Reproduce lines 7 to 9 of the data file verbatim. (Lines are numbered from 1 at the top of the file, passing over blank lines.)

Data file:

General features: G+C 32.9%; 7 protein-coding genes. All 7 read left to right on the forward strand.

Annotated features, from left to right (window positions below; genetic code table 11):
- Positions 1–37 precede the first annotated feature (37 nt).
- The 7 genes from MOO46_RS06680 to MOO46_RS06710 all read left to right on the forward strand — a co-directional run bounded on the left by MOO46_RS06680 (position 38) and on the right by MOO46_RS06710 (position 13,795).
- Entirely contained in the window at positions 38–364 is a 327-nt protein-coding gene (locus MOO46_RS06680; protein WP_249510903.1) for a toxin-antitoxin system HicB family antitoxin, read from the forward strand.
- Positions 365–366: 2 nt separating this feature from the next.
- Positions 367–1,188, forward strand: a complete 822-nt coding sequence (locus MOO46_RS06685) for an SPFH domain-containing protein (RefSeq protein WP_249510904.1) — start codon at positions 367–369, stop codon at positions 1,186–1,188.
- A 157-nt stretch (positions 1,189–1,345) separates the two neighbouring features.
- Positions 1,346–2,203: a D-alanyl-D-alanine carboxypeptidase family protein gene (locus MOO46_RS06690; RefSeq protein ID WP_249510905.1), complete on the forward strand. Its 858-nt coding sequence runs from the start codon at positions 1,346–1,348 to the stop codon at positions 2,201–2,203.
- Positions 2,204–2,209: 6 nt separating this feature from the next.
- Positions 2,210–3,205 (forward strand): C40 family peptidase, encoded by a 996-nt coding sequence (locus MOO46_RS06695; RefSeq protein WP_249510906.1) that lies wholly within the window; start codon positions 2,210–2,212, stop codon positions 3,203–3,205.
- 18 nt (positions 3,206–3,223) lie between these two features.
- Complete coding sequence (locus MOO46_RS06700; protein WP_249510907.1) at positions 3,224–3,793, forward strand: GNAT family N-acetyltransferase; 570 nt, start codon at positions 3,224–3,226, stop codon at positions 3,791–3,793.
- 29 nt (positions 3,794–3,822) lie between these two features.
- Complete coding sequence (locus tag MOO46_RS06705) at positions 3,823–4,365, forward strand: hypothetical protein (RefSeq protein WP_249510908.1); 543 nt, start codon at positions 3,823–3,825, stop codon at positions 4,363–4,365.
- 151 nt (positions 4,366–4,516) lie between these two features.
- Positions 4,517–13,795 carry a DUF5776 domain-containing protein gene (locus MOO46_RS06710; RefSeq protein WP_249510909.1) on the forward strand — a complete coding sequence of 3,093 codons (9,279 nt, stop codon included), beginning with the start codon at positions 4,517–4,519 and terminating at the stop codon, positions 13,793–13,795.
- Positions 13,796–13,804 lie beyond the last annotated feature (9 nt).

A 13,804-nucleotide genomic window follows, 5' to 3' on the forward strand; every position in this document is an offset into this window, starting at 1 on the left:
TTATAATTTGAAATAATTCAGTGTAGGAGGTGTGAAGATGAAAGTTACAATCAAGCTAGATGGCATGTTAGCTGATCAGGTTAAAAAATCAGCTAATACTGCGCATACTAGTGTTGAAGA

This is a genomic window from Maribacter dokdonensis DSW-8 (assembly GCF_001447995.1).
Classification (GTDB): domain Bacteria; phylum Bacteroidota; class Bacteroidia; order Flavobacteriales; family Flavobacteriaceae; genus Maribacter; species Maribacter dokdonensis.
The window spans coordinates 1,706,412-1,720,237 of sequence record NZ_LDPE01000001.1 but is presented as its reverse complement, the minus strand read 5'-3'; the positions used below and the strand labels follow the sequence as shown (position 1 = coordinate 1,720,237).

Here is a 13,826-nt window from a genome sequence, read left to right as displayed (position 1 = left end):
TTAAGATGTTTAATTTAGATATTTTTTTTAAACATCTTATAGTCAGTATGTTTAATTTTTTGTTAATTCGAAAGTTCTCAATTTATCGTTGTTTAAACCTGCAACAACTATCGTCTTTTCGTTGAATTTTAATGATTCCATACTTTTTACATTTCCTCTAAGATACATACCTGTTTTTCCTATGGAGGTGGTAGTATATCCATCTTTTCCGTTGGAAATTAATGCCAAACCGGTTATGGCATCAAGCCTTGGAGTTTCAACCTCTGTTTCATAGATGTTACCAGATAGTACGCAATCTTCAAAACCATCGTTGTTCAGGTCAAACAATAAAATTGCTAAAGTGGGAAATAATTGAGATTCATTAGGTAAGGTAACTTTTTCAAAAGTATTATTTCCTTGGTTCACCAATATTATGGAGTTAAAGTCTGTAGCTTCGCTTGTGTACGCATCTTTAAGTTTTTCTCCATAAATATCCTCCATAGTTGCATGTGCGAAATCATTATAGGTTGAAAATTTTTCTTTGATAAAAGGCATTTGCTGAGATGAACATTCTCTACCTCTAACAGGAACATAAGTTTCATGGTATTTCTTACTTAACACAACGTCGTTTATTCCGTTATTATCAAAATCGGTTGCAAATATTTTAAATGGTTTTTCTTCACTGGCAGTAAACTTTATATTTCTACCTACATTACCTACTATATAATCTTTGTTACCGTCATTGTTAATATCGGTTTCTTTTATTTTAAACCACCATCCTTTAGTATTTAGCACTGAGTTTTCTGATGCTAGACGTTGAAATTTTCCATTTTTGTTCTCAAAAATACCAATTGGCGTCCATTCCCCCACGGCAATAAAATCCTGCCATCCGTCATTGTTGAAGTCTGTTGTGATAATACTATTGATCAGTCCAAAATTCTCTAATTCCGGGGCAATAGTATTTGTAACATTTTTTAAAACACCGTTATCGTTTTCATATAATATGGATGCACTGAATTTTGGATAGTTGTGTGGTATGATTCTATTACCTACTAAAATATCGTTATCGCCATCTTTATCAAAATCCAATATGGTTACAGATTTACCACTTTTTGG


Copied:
- Positions 367–1,188, forward strand: a complete 822-nt coding sequence (locus MOO46_RS06685) for an SPFH domain-containing protein (RefSeq protein WP_249510904.1) — start codon at positions 367–369, stop codon at positions 1,186–1,188.
- A 157-nt stretch (positions 1,189–1,345) separates the two neighbouring features.
- Positions 1,346–2,203: a D-alanyl-D-alanine carboxypeptidase family protein gene (locus MOO46_RS06690; RefSeq protein ID WP_249510905.1), complete on the forward strand. Its 858-nt coding sequence runs from the start codon at positions 1,346–1,348 to the stop codon at positions 2,201–2,203.